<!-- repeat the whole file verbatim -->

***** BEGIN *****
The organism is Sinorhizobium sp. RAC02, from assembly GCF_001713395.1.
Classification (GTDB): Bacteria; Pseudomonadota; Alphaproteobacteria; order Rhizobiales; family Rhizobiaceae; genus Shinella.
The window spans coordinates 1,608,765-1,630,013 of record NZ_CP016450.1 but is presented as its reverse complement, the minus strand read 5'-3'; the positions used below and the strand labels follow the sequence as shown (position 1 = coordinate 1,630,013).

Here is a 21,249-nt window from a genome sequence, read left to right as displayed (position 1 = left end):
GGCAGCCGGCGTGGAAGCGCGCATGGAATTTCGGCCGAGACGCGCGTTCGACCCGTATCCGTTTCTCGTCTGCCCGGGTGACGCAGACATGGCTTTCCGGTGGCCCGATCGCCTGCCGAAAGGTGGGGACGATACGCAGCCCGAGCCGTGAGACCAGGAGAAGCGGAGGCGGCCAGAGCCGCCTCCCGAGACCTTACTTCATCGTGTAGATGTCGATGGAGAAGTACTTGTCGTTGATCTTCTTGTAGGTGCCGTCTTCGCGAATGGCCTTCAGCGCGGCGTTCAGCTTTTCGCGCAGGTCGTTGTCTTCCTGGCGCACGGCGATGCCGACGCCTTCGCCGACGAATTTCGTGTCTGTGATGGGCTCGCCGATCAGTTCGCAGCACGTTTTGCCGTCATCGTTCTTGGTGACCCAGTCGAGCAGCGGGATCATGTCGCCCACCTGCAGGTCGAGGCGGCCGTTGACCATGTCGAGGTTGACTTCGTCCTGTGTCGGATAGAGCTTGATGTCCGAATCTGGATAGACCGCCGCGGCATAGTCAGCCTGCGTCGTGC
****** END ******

The organism is Sinorhizobium sp. RAC02, from assembly GCF_001713395.1.
Classification (GTDB): Bacteria; Pseudomonadota; Alphaproteobacteria; order Rhizobiales; family Rhizobiaceae; genus Shinella.
The window spans coordinates 1,608,765-1,630,013 of record NZ_CP016450.1 but is presented as its reverse complement, the minus strand read 5'-3'; the positions used below and the strand labels follow the sequence as shown (position 1 = coordinate 1,630,013).

Here is a 21,249-nt window from a genome sequence, read left to right as displayed (position 1 = left end):
GGCAGCCGGCGTGGAAGCGCGCATGGAATTTCGGCCGAGACGCGCGTTCGACCCGTATCCGTTTCTCGTCTGCCCGGGTGACGCAGACATGGCTTTCCGGTGGCCCGATCGCCTGCCGAAAGGTGGGGACGATACGCAGCCCGAGCCGTGAGACCAGGAGAAGCGGAGGCGGCCAGAGCCGCCTCCCGAGACCTTACTTCATCGTGTAGATGTCGATGGAGAAGTACTTGTCGTTGATCTTCTTGTAGGTGCCGTCTTCGCGAATGGCCTTCAGCGCGGCGTTCAGCTTTTCGCGCAGGTCGTTGTCTTCCTGGCGCACGGCGATGCCGACGCCTTCGCCGACGAATTTCGTGTCTGTGATGGGCTCGCCGATCAGTTCGCAGCACGTTTTGCCGTCATCGTTCTTGGTGACCCAGTCGAGCAGCGGGATCATGTCGCCCACCTGCAGGTCGAGGCGGCCGTTGACCATGTCGAGGTTGACTTCGTCCTGTGTCGGATAGAGCTTGATGTCCGAATCTGGATAGACCGCCGCGGCATAGTCAGCCTGCGTCGTGC